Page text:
New readers, of which there are quite a few: that's exactly right. By the time you finish reading this, I hope to have those of you who just know that lard is bad for you questioning that assumption. Keep it in mind, as it's instrumental and essential in deprogramming decades of such purely rendered error.
Here goes. First, a reader email.
Did you read the article in the San Francisco Chronicle today? It's in the Food section and it's called "Loving Lard." It extols the virtues of lard. You've been blogging about lovely lard long before the newspapers caught on to its benefits.
When I was young, I had the pleasure of spending the summers with my Granddaddy and Grandmother in Winton, CA. They grew all their produce on their quarter acre of land, bought their meat and dairy at local farms, and canned their own food. Once a week, my Grandmother would get a tub of freshly rendered lard from the local farmer. Every day, she would melt some so that my Granddaddy could drizzle it over just about everything he ate. He lived to 99 years of age and was healthy and fit up to his last day. In addition to working out in his large garden, he could do push ups and other forms of exercise that men half his age had trouble doing.
My Grandmother, too, lived well into her nineties. She could never understand all the crazy diets that limited meats and fats. When I was in my twenties, I tried in vain to convince her that science had "proved" her way of eating was bad for humans. I can still remember how she would shake her head sorrowfully at me and smile as she and my Granddaddy enjoyed every bite of their real food.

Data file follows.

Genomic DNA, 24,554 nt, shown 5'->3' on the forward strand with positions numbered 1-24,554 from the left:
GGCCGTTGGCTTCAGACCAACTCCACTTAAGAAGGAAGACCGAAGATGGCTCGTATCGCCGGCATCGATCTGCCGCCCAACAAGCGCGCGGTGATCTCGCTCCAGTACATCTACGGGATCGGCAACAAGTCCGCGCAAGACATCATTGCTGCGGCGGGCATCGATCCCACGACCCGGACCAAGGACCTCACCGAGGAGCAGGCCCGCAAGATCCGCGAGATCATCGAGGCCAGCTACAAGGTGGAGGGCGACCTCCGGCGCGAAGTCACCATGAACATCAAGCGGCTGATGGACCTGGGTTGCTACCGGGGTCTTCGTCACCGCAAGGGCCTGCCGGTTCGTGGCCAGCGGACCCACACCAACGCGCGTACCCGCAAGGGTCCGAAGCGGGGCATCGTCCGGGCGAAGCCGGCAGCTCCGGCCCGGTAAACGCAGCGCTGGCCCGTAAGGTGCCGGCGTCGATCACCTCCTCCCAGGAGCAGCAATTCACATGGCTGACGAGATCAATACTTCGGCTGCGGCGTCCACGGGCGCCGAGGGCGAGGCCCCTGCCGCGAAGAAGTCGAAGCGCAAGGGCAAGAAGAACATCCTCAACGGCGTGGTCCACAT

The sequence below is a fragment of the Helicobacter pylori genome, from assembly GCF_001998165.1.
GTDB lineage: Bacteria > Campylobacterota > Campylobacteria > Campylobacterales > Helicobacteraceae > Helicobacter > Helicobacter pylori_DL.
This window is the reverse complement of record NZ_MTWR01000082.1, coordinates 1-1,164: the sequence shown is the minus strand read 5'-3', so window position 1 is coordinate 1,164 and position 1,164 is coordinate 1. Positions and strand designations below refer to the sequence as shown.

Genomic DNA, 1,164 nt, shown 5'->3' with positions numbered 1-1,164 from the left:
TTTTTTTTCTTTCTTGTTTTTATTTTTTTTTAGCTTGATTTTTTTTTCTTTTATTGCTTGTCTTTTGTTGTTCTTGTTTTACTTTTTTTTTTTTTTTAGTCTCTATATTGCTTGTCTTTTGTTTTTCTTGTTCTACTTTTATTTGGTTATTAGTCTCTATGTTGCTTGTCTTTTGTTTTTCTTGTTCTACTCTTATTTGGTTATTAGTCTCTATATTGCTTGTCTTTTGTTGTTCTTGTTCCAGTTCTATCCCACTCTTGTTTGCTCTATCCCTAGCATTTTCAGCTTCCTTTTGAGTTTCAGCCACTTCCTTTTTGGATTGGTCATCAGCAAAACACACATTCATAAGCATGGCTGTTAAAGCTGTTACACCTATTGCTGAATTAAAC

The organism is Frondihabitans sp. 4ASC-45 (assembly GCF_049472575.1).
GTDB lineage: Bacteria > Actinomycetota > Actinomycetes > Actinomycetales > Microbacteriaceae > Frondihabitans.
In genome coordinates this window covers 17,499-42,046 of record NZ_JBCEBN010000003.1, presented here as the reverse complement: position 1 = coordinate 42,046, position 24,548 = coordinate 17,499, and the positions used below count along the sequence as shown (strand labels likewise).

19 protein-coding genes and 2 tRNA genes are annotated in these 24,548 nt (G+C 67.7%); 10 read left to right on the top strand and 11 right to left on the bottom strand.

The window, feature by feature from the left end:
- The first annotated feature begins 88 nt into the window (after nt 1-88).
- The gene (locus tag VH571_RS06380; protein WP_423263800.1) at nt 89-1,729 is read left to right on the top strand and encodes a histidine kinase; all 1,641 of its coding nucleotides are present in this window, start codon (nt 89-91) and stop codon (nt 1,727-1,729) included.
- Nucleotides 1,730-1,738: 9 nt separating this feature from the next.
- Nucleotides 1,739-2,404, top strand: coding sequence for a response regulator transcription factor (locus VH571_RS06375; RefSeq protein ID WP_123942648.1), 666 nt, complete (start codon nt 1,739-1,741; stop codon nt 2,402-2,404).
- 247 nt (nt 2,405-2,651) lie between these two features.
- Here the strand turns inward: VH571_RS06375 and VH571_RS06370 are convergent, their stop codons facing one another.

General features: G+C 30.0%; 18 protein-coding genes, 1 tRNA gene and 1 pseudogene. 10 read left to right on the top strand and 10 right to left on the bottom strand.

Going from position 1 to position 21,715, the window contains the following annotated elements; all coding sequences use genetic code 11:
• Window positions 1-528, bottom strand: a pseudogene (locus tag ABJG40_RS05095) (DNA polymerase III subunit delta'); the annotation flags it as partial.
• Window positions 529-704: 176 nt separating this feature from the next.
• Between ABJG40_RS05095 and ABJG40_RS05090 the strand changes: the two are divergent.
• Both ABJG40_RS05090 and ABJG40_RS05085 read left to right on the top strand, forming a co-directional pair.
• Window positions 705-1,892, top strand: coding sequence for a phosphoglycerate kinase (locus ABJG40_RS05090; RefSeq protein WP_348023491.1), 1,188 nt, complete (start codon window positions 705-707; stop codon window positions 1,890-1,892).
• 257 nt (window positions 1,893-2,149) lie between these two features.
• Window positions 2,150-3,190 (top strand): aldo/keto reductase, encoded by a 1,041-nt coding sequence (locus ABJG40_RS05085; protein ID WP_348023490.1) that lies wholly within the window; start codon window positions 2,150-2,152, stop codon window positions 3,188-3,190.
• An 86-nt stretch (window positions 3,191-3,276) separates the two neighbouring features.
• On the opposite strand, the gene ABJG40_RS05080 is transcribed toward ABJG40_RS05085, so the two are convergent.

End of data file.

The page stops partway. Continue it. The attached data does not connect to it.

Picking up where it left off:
Ah, what a good lesson I managed to miss back then.
My immediate response is that this was essential blogging material, and that it would, of course, be categorized in "primitive wisdom." We have given over authority for one of the most fundamental aspects of our lives to highly interested others — only our health is not their remotest interest. The difference between me and those who seek more regulations and government standards stacked higher and higher is that you really can't escape your own responsibility in this matter.
But, OK, it's just an anecdote, right? I had three grandparents of four who smoked, for instance, all lived into their 80s and none died from anything that could be directly tied to their smoking. So, clear thinking is always in order.
Then again, animal fat is something we've been eating for millennia upon millennia. Oh, here's the article our reader references. It's short, and you'll want to go have a look.
Cooks seeking flavor, farmers advocating a return to more sustainable ways of raising animals and science's shifting thinking on dietary health are all helping to rehabilitate its name. Consumers can once again buy tubs of fresh lard at farmers' markets, and celebrated Bay Area restaurateurs have put rendered pork fat back to work in the kitchen.
And the reader is right. I have blogged about lard going back. So has Stephan. First was this revelation (but read the whole post):
Pigs are the only commonly eaten land animals that store vitamin D in their fat. This only happens if they are exposed to the sun, however. Lard from pasture-raised pigs is the second-richest food source of vitamin D by weight, after cod liver oil. I say by weight because if we look at a typical serving, lard has as much vitamin D as high-vitamin cod liver oil. One tablespoon supplies approximately 100% of the recommended daily allowance (RDA). Compare that to a glass of vitamin D-fortified milk at around 30%. Lard and cod liver oil are the only two foods that can provide 100% of the RDA for vitamin D in one serving. In case you're not up to speed, vitamin D is critical for overall health and development, most Americans are deficient, and it's rare in food.
Dig in. My doggies love it, too. They each get a teaspoon every morning mixed in their food, and man have they suddenly become enthusiastic.